The promotion of low tariffs and free trade has been the underlying driver of global economic growth. The recent political developments in the United States and Great Britain calls into question, whether free trade will be supported by the governments of the industrialized world in the future. Shortly after being inaugurated in 2017, the President of the United States has repeatedly announced his plans to impose punitive tariffs on the import of foreign products in order to protect the country’s domestic economy. Besides a controversial border adjustment tax, he has frequently brought up the possibility of imposing a 35% tariff on automobile imports. The chapter aims to analyze the effects of such a tariff on trade in the automotive sector between the United States and Germany as well as on German automobile manufacturers. It takes a quantitative approach to draw a conclusion about the relationship between import tariffs on automobiles and passenger vehicle imports from Germany to the United States utilizing a fixed effects regression model based on panel data. The model finds a significant negative correlation between the examined variables, but even in a worst case scenario, German manufacturers are resilient to the predicted revenue losses caused by a tariff increase.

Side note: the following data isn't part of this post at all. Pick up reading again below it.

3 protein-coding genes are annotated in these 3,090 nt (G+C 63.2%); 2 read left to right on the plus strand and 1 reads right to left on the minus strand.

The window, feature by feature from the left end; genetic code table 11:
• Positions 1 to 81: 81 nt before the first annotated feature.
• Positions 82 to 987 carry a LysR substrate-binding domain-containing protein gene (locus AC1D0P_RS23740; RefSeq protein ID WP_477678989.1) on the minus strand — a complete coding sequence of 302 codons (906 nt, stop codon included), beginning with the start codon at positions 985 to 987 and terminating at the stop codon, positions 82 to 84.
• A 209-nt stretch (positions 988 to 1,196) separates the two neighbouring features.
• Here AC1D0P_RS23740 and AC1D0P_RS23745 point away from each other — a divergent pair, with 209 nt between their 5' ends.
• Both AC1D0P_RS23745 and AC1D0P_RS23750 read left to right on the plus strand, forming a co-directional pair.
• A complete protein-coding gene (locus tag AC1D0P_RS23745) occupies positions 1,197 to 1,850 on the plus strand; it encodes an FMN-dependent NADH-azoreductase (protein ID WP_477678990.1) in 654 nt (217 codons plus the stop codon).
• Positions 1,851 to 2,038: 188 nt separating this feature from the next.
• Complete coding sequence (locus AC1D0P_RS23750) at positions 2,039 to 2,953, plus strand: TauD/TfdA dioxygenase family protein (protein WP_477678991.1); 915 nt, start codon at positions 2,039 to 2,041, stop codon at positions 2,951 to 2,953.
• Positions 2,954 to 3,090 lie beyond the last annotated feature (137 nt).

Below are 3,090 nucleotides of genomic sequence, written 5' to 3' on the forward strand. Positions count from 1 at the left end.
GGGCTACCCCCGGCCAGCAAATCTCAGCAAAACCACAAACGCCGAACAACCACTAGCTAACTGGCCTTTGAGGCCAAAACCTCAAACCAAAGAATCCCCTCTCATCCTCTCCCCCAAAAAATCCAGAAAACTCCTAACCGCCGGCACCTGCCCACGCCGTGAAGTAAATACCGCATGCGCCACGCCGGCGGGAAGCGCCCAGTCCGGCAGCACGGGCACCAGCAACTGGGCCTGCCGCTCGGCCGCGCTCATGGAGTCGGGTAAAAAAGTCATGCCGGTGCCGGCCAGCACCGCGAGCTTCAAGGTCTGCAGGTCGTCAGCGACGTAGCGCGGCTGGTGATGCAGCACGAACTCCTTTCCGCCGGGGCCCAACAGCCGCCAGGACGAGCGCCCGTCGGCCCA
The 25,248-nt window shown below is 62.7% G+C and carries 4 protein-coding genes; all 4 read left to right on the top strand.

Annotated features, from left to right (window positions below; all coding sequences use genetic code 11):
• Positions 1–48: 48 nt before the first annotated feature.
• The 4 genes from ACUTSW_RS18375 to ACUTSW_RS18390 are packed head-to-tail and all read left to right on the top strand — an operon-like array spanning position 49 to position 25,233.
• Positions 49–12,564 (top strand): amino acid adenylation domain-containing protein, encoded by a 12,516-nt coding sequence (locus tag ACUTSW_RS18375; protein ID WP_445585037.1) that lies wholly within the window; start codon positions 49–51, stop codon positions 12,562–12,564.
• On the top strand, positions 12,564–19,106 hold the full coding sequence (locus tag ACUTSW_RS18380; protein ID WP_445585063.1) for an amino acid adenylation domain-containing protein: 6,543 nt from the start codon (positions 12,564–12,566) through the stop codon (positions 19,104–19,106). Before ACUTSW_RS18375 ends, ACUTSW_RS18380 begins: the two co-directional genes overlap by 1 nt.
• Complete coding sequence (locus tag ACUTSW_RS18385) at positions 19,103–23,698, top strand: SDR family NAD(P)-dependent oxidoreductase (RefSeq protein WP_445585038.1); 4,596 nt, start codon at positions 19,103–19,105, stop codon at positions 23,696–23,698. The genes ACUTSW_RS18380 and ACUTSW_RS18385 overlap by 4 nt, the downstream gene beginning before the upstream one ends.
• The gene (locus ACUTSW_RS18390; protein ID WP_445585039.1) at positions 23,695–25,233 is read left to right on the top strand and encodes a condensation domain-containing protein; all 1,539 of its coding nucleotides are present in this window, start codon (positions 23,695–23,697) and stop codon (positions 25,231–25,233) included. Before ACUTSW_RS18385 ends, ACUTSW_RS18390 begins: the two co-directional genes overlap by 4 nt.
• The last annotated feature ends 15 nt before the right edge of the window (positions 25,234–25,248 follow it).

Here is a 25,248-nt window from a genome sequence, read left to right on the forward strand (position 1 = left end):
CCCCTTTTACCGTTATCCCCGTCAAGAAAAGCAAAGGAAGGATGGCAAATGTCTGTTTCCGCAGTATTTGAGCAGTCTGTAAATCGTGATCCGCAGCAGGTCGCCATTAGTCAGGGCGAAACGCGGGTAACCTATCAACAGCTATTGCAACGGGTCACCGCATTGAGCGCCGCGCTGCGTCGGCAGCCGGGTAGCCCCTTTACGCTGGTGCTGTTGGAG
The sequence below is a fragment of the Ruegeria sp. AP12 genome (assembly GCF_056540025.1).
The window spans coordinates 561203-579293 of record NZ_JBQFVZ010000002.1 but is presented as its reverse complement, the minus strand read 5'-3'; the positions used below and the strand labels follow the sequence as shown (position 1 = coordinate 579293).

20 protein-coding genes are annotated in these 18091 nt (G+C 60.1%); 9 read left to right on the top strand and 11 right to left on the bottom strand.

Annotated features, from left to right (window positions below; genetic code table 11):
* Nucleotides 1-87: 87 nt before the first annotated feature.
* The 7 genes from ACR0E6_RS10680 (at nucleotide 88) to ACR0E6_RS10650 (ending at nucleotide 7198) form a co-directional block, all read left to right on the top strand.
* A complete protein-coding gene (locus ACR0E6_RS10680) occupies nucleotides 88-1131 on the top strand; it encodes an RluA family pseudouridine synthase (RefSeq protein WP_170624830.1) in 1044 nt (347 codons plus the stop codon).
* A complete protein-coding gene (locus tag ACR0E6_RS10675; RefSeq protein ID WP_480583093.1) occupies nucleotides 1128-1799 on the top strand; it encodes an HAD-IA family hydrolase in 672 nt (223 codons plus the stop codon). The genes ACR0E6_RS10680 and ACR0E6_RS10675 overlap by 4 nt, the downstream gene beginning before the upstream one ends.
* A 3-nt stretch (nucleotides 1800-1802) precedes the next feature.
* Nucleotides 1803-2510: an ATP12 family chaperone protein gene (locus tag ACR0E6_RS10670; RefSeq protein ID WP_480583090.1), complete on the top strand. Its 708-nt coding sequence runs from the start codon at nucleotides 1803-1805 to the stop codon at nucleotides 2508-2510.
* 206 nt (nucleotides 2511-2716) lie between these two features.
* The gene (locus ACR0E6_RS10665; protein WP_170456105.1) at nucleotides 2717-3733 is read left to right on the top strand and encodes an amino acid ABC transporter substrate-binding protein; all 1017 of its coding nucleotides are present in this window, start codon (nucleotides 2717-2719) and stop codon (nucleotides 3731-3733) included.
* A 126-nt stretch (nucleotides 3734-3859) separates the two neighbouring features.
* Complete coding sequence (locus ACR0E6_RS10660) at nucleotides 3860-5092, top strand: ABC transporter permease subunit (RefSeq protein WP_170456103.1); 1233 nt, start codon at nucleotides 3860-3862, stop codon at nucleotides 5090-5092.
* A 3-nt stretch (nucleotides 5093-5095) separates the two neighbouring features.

Kath, M. and Ribberink, N. (2019), "The Future of Transatlanticism: Effects of a Raise of US Import Tariffs on Exports in the German Automotive Sector. A Quantitative, Data Driven Approach", Tulder, R.V., Verbeke, A. and Jankowska, B. (Ed.) International Business in a VUCA World: The Changing Role of States and Firms (Progress in International Business Research, Vol. 14), Emerald Publishing Limited, pp. 103-130. https://doi.org/10.1108/S1745-886220190000014008Download as .RIS
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